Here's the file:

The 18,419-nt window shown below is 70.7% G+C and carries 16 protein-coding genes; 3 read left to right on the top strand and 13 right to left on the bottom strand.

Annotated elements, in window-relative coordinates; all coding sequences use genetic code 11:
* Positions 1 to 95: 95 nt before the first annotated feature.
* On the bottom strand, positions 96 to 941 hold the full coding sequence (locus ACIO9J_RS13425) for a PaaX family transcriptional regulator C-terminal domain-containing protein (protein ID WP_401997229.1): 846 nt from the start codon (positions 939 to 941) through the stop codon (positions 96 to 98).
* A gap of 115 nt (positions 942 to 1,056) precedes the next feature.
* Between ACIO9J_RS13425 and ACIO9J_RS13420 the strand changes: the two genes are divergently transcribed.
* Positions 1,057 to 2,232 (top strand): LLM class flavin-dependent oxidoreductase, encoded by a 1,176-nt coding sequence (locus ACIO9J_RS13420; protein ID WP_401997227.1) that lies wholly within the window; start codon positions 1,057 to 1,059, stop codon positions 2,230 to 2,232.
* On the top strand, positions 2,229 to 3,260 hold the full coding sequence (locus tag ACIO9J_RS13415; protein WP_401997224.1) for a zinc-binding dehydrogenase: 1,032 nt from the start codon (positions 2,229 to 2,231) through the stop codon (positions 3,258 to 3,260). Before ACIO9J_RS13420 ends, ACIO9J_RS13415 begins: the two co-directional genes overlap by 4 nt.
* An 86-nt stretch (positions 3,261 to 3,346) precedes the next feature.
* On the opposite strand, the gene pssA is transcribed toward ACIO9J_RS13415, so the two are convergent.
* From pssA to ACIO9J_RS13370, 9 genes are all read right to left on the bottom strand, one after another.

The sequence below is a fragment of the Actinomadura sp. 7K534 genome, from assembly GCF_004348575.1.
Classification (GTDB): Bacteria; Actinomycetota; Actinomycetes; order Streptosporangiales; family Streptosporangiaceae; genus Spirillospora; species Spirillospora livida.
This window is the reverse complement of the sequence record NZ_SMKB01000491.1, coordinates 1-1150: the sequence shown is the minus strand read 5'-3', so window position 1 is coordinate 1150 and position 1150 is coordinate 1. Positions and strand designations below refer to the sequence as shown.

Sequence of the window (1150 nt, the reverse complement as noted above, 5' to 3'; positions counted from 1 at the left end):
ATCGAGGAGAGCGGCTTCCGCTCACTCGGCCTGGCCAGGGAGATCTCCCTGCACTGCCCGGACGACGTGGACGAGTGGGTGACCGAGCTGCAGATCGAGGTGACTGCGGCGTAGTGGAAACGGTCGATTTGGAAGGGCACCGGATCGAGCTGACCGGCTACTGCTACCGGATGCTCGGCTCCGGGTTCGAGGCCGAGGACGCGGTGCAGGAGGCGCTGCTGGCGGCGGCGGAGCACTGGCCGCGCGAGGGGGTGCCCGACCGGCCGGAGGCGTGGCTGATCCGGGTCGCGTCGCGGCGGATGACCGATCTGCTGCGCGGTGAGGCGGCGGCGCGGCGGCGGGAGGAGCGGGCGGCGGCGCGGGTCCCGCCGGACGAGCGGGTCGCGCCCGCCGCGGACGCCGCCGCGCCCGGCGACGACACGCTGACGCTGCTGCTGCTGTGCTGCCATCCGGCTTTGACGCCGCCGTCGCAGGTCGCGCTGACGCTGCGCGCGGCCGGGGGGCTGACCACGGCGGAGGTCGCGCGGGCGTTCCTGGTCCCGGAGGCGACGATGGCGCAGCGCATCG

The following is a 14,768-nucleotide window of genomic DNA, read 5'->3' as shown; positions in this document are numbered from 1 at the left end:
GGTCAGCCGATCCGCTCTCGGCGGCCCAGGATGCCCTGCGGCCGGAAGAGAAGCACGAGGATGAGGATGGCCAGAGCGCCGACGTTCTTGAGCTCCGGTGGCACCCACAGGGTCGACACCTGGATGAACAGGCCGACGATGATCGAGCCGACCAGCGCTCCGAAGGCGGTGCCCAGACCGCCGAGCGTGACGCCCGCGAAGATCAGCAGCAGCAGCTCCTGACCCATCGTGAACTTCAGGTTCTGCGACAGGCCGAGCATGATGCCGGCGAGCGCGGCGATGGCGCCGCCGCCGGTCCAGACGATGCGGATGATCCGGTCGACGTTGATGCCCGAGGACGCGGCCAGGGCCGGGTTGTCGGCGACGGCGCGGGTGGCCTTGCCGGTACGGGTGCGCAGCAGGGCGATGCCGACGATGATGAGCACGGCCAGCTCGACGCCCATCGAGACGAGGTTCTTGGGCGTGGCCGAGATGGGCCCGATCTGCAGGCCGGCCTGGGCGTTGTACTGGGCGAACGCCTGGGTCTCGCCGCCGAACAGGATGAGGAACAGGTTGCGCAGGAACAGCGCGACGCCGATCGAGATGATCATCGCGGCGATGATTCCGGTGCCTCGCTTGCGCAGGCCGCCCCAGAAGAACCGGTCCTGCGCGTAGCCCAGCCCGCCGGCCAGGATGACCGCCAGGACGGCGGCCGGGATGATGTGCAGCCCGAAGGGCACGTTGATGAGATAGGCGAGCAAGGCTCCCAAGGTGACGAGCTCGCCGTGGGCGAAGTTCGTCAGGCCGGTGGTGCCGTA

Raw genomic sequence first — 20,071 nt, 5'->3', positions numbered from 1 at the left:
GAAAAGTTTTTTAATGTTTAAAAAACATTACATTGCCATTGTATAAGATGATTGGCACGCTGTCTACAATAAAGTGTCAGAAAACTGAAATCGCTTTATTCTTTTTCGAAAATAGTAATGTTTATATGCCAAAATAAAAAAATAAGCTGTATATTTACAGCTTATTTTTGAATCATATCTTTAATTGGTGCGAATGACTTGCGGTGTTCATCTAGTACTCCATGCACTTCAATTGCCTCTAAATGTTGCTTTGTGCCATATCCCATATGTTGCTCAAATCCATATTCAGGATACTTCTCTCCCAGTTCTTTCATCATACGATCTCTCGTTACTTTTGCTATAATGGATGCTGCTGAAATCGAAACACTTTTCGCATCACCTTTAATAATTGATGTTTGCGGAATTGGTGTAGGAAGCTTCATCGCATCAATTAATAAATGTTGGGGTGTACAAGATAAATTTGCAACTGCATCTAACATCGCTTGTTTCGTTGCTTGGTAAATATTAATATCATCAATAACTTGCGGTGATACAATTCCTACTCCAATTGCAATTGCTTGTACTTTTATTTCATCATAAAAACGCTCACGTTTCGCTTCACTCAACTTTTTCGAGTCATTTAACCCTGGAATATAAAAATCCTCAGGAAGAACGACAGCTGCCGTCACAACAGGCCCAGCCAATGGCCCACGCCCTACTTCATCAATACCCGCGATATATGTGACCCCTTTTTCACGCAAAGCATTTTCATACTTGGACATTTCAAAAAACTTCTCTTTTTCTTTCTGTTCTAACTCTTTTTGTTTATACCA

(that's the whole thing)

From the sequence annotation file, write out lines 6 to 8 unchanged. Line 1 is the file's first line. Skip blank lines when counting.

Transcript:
* Between ACIO9J_RS13425 and ACIO9J_RS13420 the strand changes: the two genes are divergently transcribed.
* Positions 1,057 to 2,232 (top strand): LLM class flavin-dependent oxidoreductase, encoded by a 1,176-nt coding sequence (locus ACIO9J_RS13420; protein ID WP_401997227.1) that lies wholly within the window; start codon positions 1,057 to 1,059, stop codon positions 2,230 to 2,232.
* On the top strand, positions 2,229 to 3,260 hold the full coding sequence (locus tag ACIO9J_RS13415; protein WP_401997224.1) for a zinc-binding dehydrogenase: 1,032 nt from the start codon (positions 2,229 to 2,231) through the stop codon (positions 3,258 to 3,260). Before ACIO9J_RS13420 ends, ACIO9J_RS13415 begins: the two co-directional genes overlap by 4 nt.